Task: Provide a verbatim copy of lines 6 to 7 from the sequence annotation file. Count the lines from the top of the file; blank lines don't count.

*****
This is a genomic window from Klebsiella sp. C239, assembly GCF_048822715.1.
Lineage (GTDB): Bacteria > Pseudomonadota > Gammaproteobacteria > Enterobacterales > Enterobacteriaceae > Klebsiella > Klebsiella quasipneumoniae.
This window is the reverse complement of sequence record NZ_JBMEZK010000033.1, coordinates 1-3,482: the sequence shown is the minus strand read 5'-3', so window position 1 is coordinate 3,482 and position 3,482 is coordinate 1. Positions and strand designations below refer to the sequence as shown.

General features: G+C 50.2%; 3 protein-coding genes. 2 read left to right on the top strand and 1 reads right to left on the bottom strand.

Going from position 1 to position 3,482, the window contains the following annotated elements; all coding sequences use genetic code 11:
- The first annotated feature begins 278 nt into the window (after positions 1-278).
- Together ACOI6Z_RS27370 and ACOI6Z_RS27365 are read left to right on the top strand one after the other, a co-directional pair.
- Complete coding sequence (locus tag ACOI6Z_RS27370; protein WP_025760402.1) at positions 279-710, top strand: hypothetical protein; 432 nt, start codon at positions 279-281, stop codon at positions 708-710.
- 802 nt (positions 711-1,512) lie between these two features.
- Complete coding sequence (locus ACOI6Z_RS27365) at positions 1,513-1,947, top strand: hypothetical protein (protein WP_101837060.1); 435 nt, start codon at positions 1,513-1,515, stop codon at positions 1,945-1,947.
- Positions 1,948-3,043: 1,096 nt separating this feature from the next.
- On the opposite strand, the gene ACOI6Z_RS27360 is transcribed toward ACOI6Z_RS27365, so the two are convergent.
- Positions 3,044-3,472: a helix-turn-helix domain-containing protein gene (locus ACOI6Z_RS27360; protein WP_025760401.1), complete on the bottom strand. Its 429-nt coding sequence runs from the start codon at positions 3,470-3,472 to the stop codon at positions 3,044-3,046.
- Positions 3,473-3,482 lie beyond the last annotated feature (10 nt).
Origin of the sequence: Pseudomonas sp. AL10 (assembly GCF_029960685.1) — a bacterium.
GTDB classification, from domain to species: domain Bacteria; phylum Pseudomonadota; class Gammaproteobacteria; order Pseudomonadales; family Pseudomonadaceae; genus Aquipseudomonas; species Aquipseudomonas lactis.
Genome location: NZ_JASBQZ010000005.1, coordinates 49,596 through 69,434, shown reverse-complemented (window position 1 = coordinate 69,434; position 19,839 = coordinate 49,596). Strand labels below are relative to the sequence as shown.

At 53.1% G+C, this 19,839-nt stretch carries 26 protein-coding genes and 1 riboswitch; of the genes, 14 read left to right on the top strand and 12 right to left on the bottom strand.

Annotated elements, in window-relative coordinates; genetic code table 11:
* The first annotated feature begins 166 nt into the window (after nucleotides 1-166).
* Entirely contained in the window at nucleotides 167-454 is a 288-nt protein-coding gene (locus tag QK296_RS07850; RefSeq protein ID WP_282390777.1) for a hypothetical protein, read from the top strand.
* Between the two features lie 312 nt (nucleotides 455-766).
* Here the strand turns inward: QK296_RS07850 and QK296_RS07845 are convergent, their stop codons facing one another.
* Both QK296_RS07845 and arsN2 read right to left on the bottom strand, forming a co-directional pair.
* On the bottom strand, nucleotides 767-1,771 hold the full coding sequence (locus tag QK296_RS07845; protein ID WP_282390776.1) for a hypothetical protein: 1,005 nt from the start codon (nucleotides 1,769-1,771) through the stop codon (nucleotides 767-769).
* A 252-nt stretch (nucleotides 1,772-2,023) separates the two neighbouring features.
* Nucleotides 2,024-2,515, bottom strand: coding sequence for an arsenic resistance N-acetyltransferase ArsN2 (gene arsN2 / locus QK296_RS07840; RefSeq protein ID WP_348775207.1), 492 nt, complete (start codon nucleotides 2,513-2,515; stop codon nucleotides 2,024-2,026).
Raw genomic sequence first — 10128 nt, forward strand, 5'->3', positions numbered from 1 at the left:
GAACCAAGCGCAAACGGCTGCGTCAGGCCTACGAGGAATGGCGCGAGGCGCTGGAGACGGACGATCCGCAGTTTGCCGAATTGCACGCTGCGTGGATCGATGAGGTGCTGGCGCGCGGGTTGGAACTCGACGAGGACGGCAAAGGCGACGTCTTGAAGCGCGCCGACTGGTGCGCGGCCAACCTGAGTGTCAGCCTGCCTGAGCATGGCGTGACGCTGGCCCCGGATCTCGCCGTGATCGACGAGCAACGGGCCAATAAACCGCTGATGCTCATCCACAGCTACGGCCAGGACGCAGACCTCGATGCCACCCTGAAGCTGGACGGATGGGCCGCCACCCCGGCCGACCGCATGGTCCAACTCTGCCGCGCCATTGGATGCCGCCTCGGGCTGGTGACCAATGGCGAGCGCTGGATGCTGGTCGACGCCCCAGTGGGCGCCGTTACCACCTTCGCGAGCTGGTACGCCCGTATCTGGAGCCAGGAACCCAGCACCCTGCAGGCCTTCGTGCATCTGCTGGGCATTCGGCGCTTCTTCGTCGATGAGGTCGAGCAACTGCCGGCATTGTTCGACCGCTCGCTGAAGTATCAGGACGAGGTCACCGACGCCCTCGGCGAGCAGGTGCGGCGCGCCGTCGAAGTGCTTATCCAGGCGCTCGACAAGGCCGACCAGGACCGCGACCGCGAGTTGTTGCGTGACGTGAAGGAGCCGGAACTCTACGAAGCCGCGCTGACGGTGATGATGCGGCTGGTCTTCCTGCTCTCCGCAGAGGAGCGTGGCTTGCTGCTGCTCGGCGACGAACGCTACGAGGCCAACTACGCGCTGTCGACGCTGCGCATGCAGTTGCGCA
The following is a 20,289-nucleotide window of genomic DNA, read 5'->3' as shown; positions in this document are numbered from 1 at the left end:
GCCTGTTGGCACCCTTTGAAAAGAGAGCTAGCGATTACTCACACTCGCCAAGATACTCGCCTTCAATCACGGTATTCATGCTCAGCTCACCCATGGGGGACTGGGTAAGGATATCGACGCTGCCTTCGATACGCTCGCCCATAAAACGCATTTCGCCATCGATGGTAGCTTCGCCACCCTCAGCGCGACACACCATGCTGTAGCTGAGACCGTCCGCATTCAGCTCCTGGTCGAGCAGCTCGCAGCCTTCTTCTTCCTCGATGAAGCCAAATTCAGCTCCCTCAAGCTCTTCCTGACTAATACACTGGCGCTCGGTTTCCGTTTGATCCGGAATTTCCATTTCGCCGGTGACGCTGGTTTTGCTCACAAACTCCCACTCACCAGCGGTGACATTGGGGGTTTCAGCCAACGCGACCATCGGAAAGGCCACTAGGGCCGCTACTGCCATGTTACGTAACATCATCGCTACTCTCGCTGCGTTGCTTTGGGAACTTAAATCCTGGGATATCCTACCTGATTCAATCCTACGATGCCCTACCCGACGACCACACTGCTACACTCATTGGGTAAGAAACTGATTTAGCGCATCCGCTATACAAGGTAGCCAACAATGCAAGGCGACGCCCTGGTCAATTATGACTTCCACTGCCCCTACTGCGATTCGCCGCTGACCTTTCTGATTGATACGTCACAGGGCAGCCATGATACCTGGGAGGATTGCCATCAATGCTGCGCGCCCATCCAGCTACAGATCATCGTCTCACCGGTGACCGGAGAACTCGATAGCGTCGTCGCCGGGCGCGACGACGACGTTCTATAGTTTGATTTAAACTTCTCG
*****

- The first annotated feature begins 278 nt into the window (after positions 1-278).
- Together ACOI6Z_RS27370 and ACOI6Z_RS27365 are read left to right on the top strand one after the other, a co-directional pair.